As summer comes to an end, the vacations, trips to the zoo, and times hanging out by the pool also come to an end. Not only do the activities stop, but your child’s schedule is drastically changed. Without proper preparation, this can often set the child up for a difficult start to the school year. Bonus: some of the below tips are also helpful for students who do not have special needs.
1: Rally the Team
Call an IEP meeting prior to the school year starting. Remember, the IEP is a working document, and a parent has a right to call a meeting at any time. This is also easier for the school staff due to teacher work days prior to students arriving, allowing for more flexibility in order to gather the entire IEP team.
Update the team on any changes, both positive and negative, that you have observed over the summer. Provide the team with information about what activities your child was involved with over the summer. This gives a good teacher valuable information to build a rapport with your child. Have you seen any behavior changes to your child over the summer? If so, you need to update the team in order for them to service your child’s behavioral changes. Also, remember to give information to the team about any medication changes.
If your child has transportation services in their IEP, make sure to ask questions to the team on what this will look like for the coming year. Request that the driver of the bus/van/car for your child be invited to the meeting. If applicable, request that the aide/paraprofessional that is on the bus, van or car are also invited to the meeting. This person or person(s) are vital to your child’s school day. They are the individual(s) that start and end your child’s school day.
2. Get Back to the Routine
Start getting back to a schedule with regular bedtime routines and morning routines as soon as possible. Getting your child back to a regular sleep pattern is extremely important. The start of a new school year provides a great opportunity for starting a new routine. If the child is transitioning to a grade level where homework becomes an expectation, set up a designated place and time for homework to be completed. Consistency is the key to the routine.
3. Familiar Faces and Places
Introduce your child to their new teacher through yearbook photos or the internet. It is comforting for a child to be able to at least recognize their teacher the first day of school. Some teachers will send a note with a photograph of themselves to each child. This is usually at the elementary level. Either way, it is extremely beneficial to reach out to your child’s teacher to set up a time to come to the school and meet. This also provides an opportunity for your child to see their classroom for the upcoming year. Make sure they know where the nearest restroom is located. If they switch classes during the day, walk their schedule with them a few times. If the child is entering middle or high school, make sure you stop by your child’s locker. You can unload some of the school materials that will be turned in the first day of school, which alleviates stress for both your child and you on that first day. More importantly, make sure your child is comfortable operating the combination lock on the locker. Many students have been in tears on the first day of school simply because they are not able to open their locker. Avoid this, and make sure your child is confident opening and closing their locker.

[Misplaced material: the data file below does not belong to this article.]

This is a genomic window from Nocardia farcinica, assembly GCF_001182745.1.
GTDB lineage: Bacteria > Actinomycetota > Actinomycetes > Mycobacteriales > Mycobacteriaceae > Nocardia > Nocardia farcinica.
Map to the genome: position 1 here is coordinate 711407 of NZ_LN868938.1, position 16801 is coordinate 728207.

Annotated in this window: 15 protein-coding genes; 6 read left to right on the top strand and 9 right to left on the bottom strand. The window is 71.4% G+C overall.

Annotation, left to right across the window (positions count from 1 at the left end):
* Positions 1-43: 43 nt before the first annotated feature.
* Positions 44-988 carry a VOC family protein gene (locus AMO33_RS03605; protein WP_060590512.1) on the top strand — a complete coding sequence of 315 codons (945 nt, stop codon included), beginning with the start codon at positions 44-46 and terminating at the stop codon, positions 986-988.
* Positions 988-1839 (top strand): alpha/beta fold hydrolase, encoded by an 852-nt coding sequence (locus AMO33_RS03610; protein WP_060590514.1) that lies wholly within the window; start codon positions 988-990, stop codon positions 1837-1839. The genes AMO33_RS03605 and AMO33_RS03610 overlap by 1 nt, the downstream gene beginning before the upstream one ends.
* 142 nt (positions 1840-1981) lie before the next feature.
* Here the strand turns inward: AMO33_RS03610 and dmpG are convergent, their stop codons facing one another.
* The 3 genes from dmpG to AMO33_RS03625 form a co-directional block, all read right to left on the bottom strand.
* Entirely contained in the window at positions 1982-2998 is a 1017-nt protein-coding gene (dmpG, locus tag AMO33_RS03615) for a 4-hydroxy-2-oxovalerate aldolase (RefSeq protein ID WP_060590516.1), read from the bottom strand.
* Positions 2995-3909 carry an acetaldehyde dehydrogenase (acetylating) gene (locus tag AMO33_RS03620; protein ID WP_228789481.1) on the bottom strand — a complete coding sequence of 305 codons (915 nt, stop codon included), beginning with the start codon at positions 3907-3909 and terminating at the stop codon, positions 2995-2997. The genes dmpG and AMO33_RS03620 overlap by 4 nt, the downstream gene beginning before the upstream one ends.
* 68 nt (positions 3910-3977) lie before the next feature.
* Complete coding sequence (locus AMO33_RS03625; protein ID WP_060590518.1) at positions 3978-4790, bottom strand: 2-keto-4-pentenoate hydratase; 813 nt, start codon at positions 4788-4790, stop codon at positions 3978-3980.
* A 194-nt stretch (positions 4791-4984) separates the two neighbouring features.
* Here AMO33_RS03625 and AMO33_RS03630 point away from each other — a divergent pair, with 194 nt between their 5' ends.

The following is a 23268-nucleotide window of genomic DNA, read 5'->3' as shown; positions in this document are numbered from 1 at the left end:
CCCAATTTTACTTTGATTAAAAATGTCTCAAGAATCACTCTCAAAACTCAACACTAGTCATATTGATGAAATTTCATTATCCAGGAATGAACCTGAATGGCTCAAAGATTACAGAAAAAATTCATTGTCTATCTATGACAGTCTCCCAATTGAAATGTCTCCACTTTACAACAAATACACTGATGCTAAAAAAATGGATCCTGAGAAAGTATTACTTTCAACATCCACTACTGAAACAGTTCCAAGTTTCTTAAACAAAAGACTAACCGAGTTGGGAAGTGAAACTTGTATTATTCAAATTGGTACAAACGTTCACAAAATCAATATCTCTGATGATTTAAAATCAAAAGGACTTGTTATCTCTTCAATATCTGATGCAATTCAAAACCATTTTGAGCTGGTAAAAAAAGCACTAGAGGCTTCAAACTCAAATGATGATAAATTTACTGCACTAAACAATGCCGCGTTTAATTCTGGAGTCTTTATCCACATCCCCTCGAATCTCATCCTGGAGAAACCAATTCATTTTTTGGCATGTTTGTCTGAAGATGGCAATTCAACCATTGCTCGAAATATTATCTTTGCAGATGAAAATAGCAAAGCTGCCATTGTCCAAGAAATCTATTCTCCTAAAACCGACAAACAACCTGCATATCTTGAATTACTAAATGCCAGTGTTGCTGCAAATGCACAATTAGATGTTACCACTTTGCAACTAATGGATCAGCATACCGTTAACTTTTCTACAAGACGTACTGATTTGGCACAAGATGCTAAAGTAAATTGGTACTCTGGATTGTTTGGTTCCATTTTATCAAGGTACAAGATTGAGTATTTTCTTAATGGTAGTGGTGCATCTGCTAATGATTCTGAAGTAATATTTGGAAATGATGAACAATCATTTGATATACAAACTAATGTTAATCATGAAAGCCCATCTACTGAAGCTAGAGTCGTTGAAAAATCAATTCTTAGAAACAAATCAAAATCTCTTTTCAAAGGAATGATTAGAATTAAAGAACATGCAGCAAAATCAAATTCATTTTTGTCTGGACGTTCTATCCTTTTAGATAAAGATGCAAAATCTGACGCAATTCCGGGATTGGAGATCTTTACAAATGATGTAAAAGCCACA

4. Establish a Game Plan With Your Child the Night Before
- Reminders of the bedtime and morning routines.
- Reminders of what time your student will wake up
- Will your student shower the night before or in the morning?
- Tell them (or let them choose ahead of time) what breakfast will be on the first day of school.
- Will your child be packing a lunch or buying from the school cafeteria?
- What does transportation to and from school look like?
Communication is essential to an IEP team, really any team for that matter. Be in correspondence with your child’s teachers, related services providers, and administrators. Even though your child has an Intervention Specialist, who is the case manager, sometimes it is more valuable to have that conversation with the specific service provider or teacher. These communications should include positive and negative items that are going on in school.
Communication with your child is vital. Take interest in their day and what they are doing at school. Don’t settle with, “how was school?”, “good.” We understand it can be difficult to get more information out of a child or even young adult, but if you have an open line of communication with your child, so many items become more manageable.